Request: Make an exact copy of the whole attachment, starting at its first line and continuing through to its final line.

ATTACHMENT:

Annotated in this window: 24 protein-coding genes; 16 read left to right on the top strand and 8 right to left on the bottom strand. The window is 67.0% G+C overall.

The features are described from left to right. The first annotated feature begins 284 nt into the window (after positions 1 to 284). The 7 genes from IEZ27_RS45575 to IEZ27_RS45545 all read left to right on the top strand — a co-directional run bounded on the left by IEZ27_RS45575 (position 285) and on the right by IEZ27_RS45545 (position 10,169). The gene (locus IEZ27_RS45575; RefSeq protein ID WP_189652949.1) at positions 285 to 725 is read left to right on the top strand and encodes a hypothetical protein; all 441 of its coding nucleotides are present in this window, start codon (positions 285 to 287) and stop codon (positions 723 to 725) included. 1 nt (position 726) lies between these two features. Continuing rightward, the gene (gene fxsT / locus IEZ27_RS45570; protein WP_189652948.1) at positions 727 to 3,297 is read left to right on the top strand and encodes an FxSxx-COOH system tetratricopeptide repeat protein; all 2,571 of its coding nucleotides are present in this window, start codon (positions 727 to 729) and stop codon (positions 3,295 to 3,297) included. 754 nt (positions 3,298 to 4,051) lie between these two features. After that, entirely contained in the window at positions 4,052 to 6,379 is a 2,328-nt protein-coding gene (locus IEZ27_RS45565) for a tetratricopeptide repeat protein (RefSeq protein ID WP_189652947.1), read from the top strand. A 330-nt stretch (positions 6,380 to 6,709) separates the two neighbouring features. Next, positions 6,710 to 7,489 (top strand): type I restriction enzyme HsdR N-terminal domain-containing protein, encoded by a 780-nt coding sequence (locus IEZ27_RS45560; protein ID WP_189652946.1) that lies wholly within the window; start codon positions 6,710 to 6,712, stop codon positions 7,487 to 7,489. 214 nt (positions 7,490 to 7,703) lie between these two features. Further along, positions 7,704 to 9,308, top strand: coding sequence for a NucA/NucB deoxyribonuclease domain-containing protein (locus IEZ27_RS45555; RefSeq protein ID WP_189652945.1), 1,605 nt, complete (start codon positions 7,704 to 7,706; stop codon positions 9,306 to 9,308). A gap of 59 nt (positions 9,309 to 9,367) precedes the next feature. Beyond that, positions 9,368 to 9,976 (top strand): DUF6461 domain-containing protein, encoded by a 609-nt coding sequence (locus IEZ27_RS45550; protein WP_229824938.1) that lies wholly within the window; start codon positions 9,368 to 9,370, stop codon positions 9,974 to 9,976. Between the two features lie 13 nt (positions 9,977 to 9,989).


Annotated in this window: 24 protein-coding genes; 16 read left to right on the top strand and 8 right to left on the bottom strand. The window is 67.0% G+C overall.

The features are described from left to right. The first annotated feature begins 284 nt into the window (after positions 1 to 284). The 7 genes from IEZ27_RS45575 to IEZ27_RS45545 all read left to right on the top strand — a co-directional run bounded on the left by IEZ27_RS45575 (position 285) and on the right by IEZ27_RS45545 (position 10,169). The gene (locus IEZ27_RS45575; RefSeq protein ID WP_189652949.1) at positions 285 to 725 is read left to right on the top strand and encodes a hypothetical protein; all 441 of its coding nucleotides are present in this window, start codon (positions 285 to 287) and stop codon (positions 723 to 725) included. 1 nt (position 726) lies between these two features. Continuing rightward, the gene (gene fxsT / locus IEZ27_RS45570; protein WP_189652948.1) at positions 727 to 3,297 is read left to right on the top strand and encodes an FxSxx-COOH system tetratricopeptide repeat protein; all 2,571 of its coding nucleotides are present in this window, start codon (positions 727 to 729) and stop codon (positions 3,295 to 3,297) included. 754 nt (positions 3,298 to 4,051) lie between these two features. After that, entirely contained in the window at positions 4,052 to 6,379 is a 2,328-nt protein-coding gene (locus IEZ27_RS45565) for a tetratricopeptide repeat protein (RefSeq protein ID WP_189652947.1), read from the top strand. A 330-nt stretch (positions 6,380 to 6,709) separates the two neighbouring features. Next, positions 6,710 to 7,489 (top strand): type I restriction enzyme HsdR N-terminal domain-containing protein, encoded by a 780-nt coding sequence (locus IEZ27_RS45560; protein ID WP_189652946.1) that lies wholly within the window; start codon positions 6,710 to 6,712, stop codon positions 7,487 to 7,489. 214 nt (positions 7,490 to 7,703) lie between these two features. Further along, positions 7,704 to 9,308, top strand: coding sequence for a NucA/NucB deoxyribonuclease domain-containing protein (locus IEZ27_RS45555; RefSeq protein ID WP_189652945.1), 1,605 nt, complete (start codon positions 7,704 to 7,706; stop codon positions 9,306 to 9,308). A gap of 59 nt (positions 9,309 to 9,367) precedes the next feature. Beyond that, positions 9,368 to 9,976 (top strand): DUF6461 domain-containing protein, encoded by a 609-nt coding sequence (locus IEZ27_RS45550; protein WP_229824938.1) that lies wholly within the window; start codon positions 9,368 to 9,370, stop codon positions 9,974 to 9,976. Between the two features lie 13 nt (positions 9,977 to 9,989).